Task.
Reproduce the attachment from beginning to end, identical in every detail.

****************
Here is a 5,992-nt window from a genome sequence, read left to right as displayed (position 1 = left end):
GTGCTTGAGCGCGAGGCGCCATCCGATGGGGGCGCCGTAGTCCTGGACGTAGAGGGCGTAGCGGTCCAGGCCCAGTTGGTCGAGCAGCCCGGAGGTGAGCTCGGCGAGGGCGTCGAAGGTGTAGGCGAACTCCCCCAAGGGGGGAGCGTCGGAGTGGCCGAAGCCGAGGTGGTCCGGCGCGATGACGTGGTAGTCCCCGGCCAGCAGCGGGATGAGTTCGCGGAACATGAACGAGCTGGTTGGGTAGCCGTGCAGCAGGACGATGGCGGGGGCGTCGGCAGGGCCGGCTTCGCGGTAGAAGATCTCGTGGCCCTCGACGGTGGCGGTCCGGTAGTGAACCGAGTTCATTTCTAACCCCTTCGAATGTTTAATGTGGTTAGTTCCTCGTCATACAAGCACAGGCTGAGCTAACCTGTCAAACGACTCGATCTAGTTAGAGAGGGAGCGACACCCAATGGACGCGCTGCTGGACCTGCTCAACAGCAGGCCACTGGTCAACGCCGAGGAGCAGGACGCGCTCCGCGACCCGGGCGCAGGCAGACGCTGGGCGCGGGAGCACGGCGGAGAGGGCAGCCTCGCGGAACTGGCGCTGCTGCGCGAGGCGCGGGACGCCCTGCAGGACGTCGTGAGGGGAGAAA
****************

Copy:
Here is a 5,992-nt window from a genome sequence, read left to right as displayed (position 1 = left end):
GTGCTTGAGCGCGAGGCGCCATCCGATGGGGGCGCCGTAGTCCTGGACGTAGAGGGCGTAGCGGTCCAGGCCCAGTTGGTCGAGCAGCCCGGAGGTGAGCTCGGCGAGGGCGTCGAAGGTGTAGGCGAACTCCCCCAAGGGGGGAGCGTCGGAGTGGCCGAAGCCGAGGTGGTCCGGCGCGATGACGTGGTAGTCCCCGGCCAGCAGCGGGATGAGTTCGCGGAACATGAACGAGCTGGTTGGGTAGCCGTGCAGCAGGACGATGGCGGGGGCGTCGGCAGGGCCGGCTTCGCGGTAGAAGATCTCGTGGCCCTCGACGGTGGCGGTCCGGTAGTGAACCGAGTTCATTTCTAACCCCTTCGAATGTTTAATGTGGTTAGTTCCTCGTCATACAAGCACAGGCTGAGCTAACCTGTCAAACGACTCGATCTAGTTAGAGAGGGAGCGACACCCAATGGACGCGCTGCTGGACCTGCTCAACAGCAGGCCACTGGTCAACGCCGAGGAGCAGGACGCGCTCCGCGACCCGGGCGCAGGCAGACGCTGGGCGCGGGAGCACGGCGGAGAGGGCAGCCTCGCGGAACTGGCGCTGCTGCGCGAGGCGCGGGACGCCCTGCAGGACGTCGTGAGGGGAGAAA